I imagine it was with compassionate understanding, yet unavoidable sorrow, that our Lord acknowledged their fear at the sight of Him and sought to reassure them by affirming His true identity. “It is I; do not be afraid.” Would that He was understood then and now when He responds to the countless fears of humankind with the single, resounding, eternal claim that only God can boast. “I AM,” He cries! The depth of meaning of this utterance should alone be sufficient to calm our every fear.
Peter responds to the Lord’s claim by asking for further validation. Proof, I think, that it is not only Jesus in the flesh but God in the flesh as well. If it is, and not just some hopeful, ghostly image conjured up in the minds of weary and frightened men then show it to be so by commanding the disciple to come out to Him by like means; by Peter’s walking on the water just like Jesus. Jesus issues the command and Peter gets out of the boat and walks on the water towards Him.
I find Peter’s request to be one of exceptional courage, longing, and faith. I want to applaud, rise to my feet, dance around and cry out, “Bravo! Bravo!” I marvel. I simply marvel. I wonder too what might have been thought of him, or even said aloud by the others who were in the boat with him.
Oh, Peter! Aren’t you being rather hasty? The last thing we knew, people just don’t walk on water! Aren’t you being a little presumptuous here, Peter? Aren’t you getting a little out of balance with this, Peter? PETER, ARE YOU CRAZY?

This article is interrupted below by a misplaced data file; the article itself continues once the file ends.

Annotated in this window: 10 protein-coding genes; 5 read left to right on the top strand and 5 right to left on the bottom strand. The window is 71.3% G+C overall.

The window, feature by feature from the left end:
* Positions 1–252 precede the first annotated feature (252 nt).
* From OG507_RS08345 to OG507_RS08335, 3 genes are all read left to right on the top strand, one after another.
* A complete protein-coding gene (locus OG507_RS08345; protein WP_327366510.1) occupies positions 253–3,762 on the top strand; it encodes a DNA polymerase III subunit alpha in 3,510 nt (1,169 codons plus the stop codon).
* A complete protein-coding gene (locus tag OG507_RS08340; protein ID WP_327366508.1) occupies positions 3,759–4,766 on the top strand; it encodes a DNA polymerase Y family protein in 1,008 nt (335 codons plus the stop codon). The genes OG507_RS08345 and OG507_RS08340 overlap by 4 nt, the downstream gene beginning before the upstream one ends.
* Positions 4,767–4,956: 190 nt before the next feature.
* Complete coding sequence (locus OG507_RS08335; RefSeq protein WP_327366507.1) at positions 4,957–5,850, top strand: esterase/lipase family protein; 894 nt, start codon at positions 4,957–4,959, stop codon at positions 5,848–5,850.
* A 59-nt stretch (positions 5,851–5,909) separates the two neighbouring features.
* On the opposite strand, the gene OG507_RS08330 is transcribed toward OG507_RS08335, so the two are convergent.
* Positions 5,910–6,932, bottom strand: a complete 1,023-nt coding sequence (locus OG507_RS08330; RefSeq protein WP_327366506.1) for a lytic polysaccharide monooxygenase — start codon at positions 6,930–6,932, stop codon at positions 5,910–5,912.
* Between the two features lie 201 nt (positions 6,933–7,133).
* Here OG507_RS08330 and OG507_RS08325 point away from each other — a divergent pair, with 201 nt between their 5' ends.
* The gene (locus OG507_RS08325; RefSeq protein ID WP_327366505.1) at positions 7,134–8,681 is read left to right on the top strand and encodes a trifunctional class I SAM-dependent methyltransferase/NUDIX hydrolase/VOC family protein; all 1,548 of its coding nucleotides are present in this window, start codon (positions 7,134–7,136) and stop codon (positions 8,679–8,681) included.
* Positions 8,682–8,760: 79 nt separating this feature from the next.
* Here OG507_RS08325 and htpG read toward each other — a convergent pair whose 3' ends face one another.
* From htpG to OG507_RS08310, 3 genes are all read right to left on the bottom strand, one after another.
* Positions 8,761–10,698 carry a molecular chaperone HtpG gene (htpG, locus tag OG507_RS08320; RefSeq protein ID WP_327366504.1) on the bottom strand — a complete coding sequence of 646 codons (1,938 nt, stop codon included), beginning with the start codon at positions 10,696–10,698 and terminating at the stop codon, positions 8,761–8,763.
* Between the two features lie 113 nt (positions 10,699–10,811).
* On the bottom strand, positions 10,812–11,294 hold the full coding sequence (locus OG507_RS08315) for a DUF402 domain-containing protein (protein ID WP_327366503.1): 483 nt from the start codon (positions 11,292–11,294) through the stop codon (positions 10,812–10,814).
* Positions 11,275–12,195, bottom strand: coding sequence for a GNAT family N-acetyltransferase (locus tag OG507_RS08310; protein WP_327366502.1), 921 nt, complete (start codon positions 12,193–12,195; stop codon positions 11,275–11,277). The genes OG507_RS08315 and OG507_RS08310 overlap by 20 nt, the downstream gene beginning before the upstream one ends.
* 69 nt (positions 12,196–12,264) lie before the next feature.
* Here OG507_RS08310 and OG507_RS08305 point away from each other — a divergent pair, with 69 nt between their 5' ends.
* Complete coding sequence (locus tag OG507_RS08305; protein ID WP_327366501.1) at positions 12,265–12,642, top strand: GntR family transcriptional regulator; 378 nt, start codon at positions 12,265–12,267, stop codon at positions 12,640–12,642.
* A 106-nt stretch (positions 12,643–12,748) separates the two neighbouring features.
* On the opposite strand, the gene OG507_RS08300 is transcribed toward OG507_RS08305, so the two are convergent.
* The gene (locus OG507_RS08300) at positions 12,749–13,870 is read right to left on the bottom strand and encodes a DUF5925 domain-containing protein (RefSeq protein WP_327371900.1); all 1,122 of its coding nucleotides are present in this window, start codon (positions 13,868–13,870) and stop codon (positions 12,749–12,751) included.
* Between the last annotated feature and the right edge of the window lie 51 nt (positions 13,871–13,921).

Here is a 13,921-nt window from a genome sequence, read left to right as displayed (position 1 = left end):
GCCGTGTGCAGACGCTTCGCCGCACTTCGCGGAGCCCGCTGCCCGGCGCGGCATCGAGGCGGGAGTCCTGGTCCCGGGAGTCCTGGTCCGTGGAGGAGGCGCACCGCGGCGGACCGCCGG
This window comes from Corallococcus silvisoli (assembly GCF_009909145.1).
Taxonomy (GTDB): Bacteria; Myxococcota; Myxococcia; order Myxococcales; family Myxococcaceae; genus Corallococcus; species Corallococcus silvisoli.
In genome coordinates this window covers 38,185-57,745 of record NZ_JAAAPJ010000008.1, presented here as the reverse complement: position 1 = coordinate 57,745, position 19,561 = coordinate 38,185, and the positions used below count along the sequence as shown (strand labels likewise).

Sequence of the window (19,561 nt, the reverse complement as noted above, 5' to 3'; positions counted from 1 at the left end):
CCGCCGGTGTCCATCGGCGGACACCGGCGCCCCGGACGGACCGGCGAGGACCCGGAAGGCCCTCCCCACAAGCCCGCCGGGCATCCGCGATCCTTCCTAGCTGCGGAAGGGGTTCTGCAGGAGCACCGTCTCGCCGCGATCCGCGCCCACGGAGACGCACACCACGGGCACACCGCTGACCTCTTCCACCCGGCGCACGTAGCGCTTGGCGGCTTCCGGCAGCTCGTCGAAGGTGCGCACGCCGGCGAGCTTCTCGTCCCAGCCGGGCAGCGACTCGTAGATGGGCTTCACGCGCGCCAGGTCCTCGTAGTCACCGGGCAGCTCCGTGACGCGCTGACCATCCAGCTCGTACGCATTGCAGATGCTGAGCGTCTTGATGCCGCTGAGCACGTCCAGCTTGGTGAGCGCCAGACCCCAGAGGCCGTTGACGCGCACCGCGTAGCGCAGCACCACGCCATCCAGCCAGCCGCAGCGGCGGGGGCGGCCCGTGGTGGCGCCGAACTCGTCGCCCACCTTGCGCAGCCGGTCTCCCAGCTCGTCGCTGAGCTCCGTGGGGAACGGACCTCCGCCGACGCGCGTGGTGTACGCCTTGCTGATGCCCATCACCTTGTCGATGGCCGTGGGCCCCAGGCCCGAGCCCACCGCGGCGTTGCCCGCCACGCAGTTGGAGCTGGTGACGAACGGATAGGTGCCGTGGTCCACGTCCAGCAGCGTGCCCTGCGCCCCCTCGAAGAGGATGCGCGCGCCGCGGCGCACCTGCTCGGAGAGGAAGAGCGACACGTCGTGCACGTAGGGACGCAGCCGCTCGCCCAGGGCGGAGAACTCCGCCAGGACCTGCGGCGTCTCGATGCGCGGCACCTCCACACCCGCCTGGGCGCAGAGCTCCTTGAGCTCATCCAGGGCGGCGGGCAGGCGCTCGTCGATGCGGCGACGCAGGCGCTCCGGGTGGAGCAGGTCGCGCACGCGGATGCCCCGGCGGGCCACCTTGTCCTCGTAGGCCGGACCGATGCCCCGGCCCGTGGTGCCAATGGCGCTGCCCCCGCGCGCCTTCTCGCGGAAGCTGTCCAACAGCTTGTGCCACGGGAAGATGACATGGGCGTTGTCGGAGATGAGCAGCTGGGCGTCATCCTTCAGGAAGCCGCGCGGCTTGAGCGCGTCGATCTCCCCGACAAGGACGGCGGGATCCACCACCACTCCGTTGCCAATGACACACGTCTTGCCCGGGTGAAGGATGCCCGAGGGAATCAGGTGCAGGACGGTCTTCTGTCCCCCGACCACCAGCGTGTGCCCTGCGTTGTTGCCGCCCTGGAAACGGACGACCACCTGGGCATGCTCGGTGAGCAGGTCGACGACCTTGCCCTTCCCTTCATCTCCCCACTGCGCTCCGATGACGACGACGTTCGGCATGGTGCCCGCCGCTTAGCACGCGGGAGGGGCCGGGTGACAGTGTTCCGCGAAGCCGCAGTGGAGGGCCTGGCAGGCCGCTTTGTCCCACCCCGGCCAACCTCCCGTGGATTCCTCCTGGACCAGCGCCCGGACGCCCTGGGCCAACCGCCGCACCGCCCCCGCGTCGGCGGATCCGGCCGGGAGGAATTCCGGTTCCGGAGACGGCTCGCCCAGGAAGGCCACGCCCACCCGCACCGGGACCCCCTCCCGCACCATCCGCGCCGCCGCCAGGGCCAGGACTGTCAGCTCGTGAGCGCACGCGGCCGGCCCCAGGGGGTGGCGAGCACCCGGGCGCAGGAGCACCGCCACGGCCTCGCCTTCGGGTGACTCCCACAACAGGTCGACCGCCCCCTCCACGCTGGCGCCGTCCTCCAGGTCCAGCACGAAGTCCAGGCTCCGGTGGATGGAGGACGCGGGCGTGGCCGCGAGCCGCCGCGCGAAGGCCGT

What was going through Peter’s mind as he rose up from the oars about to step over the side into the raging sea and howling wind? Peter, whose mind and muscles were aching with the fatigue of hard labor but whose heart beat stronger still. Did he wonder, amazed, that his feet stayed upon the surface of the sea? Or did he wonder more, as I truly believe, that the longing in his soul, raging even greater than the sea, was being answered by this Jesus Christ the Son of God? That great, searing longing to know Him unconditionally and completely. To experience not only in Peter’s mind, but also in his entire being, that Jesus was truly the Son of God—the Savior not only of the whole world but also of him, Peter. Small, little, sinful, and utterly lost Peter! That the Jesus to whom he was walking towards on the sea was in reality the eternal God who loved him.